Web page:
Front Matter

Early Times
The Druids
The Britons
Caesar in Britain
Queen Boadicea
The Great Walls
The Great Irish Saint
The Anglo-Saxons
Brave King Arthur
The Laws of the Saxons
The Story of St Augustine
Three Great Men
The Danish Pirates
King Alfred and the Cakes
Alfred conquers the Danes
A King's Narrow Escape
The King and the Outlaw
The Monasteries
An Unlucky Couple
St Dunstan
King Canute and the Waves
A Saxon Nobleman
Lady Godiva's Ride
The Battle of Hastings
The Conquest
Lords and Vassals
Death of William
The Brothers' Quarrels
Arms and Armour
The "White Ship"
Matilda's Narrow Escapes
Story of Fair Rosamond
Thomas a Becket
Murder of Thomas a Becket
Richard's Adventures
Richard and the Saracens
The Faithful Minstrel
Death of Richard
The Murder of Arthur
The Great Charter
The Rule of Henry III
A Race
Persecution of the Jews
The Conquest of Wales
A Quarrel with France
The Coronation Stone
The Insolent Favourite
Bruce and the Spider
Death of Edward II
The Murderers punished
The Battle of Crecy
The Siege of Calais
The Age of Chivalry
The Battle of Poitiers
The Peasants' Revolt
Richard's Presence of Mind
A Tiny Queen
Henry's Troubles
Madcap Harry
A Glorious Reign
The Maid of Orleans
The War of the Roses
The Queen and the Brigand
The Triumph of the Yorks
The Princes in the Tower
Richard's Punishment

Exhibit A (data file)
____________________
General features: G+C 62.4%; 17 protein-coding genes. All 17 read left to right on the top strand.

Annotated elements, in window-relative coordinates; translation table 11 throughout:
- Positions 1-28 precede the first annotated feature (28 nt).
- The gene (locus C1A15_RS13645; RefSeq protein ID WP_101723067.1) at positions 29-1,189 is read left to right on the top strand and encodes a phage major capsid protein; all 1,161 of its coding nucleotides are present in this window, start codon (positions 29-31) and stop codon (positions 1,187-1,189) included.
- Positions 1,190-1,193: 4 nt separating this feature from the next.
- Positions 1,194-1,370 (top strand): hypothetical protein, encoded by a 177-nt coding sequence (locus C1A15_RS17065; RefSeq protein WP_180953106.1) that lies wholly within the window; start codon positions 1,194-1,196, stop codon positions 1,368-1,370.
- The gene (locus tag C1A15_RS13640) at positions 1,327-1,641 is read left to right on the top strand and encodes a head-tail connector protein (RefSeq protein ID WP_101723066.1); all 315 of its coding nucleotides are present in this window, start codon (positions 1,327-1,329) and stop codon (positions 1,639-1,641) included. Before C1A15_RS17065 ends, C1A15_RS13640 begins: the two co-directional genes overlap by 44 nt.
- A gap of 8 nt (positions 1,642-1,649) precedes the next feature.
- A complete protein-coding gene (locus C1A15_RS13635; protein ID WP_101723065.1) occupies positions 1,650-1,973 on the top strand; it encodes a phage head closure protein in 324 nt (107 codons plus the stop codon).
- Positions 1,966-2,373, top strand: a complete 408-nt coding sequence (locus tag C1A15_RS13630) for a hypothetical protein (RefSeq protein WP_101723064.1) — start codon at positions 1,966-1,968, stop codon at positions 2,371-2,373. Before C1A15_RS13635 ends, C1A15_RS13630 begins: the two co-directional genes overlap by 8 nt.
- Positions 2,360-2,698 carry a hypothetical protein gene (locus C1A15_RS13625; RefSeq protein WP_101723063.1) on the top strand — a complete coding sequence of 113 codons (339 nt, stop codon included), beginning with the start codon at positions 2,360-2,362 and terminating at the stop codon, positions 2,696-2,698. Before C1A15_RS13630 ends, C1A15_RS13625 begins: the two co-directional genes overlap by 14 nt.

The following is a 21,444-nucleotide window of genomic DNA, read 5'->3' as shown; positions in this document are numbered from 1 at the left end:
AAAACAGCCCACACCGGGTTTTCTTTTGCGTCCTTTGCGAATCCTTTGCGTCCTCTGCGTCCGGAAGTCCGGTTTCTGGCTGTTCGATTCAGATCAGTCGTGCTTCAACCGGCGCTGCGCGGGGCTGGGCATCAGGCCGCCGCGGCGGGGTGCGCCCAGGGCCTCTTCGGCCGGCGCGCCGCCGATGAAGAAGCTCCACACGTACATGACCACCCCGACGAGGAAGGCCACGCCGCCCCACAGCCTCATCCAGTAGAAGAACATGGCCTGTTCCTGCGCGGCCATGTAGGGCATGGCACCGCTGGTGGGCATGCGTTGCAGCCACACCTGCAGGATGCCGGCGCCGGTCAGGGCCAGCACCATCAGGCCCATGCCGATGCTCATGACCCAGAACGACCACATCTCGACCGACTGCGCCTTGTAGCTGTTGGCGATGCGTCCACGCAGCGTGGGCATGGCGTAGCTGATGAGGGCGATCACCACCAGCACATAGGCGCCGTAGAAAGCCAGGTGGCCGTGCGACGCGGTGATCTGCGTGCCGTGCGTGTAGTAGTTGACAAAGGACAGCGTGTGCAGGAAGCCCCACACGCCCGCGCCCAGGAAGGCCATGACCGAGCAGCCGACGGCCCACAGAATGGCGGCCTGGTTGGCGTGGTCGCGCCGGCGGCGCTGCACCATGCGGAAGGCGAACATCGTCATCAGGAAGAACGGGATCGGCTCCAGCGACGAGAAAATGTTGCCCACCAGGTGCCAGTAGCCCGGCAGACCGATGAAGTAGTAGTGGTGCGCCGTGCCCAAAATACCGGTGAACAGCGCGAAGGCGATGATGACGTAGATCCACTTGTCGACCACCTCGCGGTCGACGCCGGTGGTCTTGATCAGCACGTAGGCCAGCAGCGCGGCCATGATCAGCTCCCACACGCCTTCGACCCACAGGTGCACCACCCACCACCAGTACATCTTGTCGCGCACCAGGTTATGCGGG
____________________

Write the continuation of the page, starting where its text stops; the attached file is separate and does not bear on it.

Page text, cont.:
Two Pretenders
A Grasping King
Field of the Cloth of Gold
The New Opinions
Death of Wolsey
Henry's Wives
The King and the Painter
A Boy King
Lady Jane Grey
The Death of Cranmer
A Clever Queen
Elizabeth's Lovers
Mary, Queen of Scots
Captivity of Mary Stuart
Wreck of the Spanish Armada
The Elizabethan Age
Death of Elizabeth
A Scotch King
The Gunpowder Plot
Sir Walter Raleigh
King and Parliament
Cavaliers and Roundheads
The Royal Oak
The Commonwealth
The Restoration
Plague and Fire
The Merry Monarch
James driven out of England
A Terrible Massacre
William's Wars
The Duke of Marlborough
The Taking of Gibraltar
The South Sea Bubble
Bonny Prince Charlie
Black Hole of Calcutta
Loss of the Colonies
The Battle of the Nile
Nelson's Last Signal
The Battle of Waterloo
First Gentleman of Europe
Childhood of Queen Victoria
The Queen's Marriage
Wars in Victoria's Reign
The Jubilee